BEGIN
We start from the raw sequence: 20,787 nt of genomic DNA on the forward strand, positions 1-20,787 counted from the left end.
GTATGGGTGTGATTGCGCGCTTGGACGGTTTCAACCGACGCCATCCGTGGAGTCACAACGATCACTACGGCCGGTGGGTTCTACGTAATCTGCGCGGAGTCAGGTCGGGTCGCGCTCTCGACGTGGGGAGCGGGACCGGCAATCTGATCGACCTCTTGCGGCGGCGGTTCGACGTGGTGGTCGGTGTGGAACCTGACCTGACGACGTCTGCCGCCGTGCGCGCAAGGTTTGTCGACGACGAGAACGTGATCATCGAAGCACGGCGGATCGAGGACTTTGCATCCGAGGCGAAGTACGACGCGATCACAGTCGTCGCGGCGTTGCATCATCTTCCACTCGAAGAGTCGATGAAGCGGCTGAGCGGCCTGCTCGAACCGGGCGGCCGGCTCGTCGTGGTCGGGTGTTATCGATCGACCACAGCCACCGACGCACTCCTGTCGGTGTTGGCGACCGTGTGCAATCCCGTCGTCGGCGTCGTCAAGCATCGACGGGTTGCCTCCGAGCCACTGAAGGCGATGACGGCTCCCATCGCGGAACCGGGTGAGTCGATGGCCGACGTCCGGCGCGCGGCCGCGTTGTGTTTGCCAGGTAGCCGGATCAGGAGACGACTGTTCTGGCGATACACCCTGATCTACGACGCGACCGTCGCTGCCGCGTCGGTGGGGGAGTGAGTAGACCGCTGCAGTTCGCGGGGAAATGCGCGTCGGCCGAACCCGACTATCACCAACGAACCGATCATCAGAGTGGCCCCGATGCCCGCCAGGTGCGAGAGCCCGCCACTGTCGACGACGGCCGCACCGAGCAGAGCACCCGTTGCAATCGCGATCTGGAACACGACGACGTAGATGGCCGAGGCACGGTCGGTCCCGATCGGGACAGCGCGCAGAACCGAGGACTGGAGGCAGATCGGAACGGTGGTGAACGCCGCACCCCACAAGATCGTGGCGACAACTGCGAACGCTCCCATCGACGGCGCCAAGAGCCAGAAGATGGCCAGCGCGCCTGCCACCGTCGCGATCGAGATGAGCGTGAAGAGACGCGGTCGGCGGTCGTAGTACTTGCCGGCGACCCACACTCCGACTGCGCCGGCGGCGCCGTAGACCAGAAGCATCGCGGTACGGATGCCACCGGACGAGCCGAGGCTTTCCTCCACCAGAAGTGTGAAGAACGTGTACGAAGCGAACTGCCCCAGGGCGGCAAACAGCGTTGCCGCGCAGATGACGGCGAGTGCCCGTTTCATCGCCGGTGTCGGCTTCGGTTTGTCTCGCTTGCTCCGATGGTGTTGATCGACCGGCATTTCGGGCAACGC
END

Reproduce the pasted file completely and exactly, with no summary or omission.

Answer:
We start from the raw sequence: 20,787 nt of genomic DNA on the forward strand, positions 1-20,787 counted from the left end.
GTATGGGTGTGATTGCGCGCTTGGACGGTTTCAACCGACGCCATCCGTGGAGTCACAACGATCACTACGGCCGGTGGGTTCTACGTAATCTGCGCGGAGTCAGGTCGGGTCGCGCTCTCGACGTGGGGAGCGGGACCGGCAATCTGATCGACCTCTTGCGGCGGCGGTTCGACGTGGTGGTCGGTGTGGAACCTGACCTGACGACGTCTGCCGCCGTGCGCGCAAGGTTTGTCGACGACGAGAACGTGATCATCGAAGCACGGCGGATCGAGGACTTTGCATCCGAGGCGAAGTACGACGCGATCACAGTCGTCGCGGCGTTGCATCATCTTCCACTCGAAGAGTCGATGAAGCGGCTGAGCGGCCTGCTCGAACCGGGCGGCCGGCTCGTCGTGGTCGGGTGTTATCGATCGACCACAGCCACCGACGCACTCCTGTCGGTGTTGGCGACCGTGTGCAATCCCGTCGTCGGCGTCGTCAAGCATCGACGGGTTGCCTCCGAGCCACTGAAGGCGATGACGGCTCCCATCGCGGAACCGGGTGAGTCGATGGCCGACGTCCGGCGCGCGGCCGCGTTGTGTTTGCCAGGTAGCCGGATCAGGAGACGACTGTTCTGGCGATACACCCTGATCTACGACGCGACCGTCGCTGCCGCGTCGGTGGGGGAGTGAGTAGACCGCTGCAGTTCGCGGGGAAATGCGCGTCGGCCGAACCCGACTATCACCAACGAACCGATCATCAGAGTGGCCCCGATGCCCGCCAGGTGCGAGAGCCCGCCACTGTCGACGACGGCCGCACCGAGCAGAGCACCCGTTGCAATCGCGATCTGGAACACGACGACGTAGATGGCCGAGGCACGGTCGGTCCCGATCGGGACAGCGCGCAGAACCGAGGACTGGAGGCAGATCGGAACGGTGGTGAACGCCGCACCCCACAAGATCGTGGCGACAACTGCGAACGCTCCCATCGACGGCGCCAAGAGCCAGAAGATGGCCAGCGCGCCTGCCACCGTCGCGATCGAGATGAGCGTGAAGAGACGCGGTCGGCGGTCGTAGTACTTGCCGGCGACCCACACTCCGACTGCGCCGGCGGCGCCGTAGACCAGAAGCATCGCGGTACGGATGCCACCGGACGAGCCGAGGCTTTCCTCCACCAGAAGTGTGAAGAACGTGTACGAAGCGAACTGCCCCAGGGCGGCAAACAGCGTTGCCGCGCAGATGACGGCGAGTGCCCGTTTCATCGCCGGTGTCGGCTTCGGTTTGTCTCGCTTGCTCCGATGGTGTTGATCGACCGGCATTTCGGGCAACGC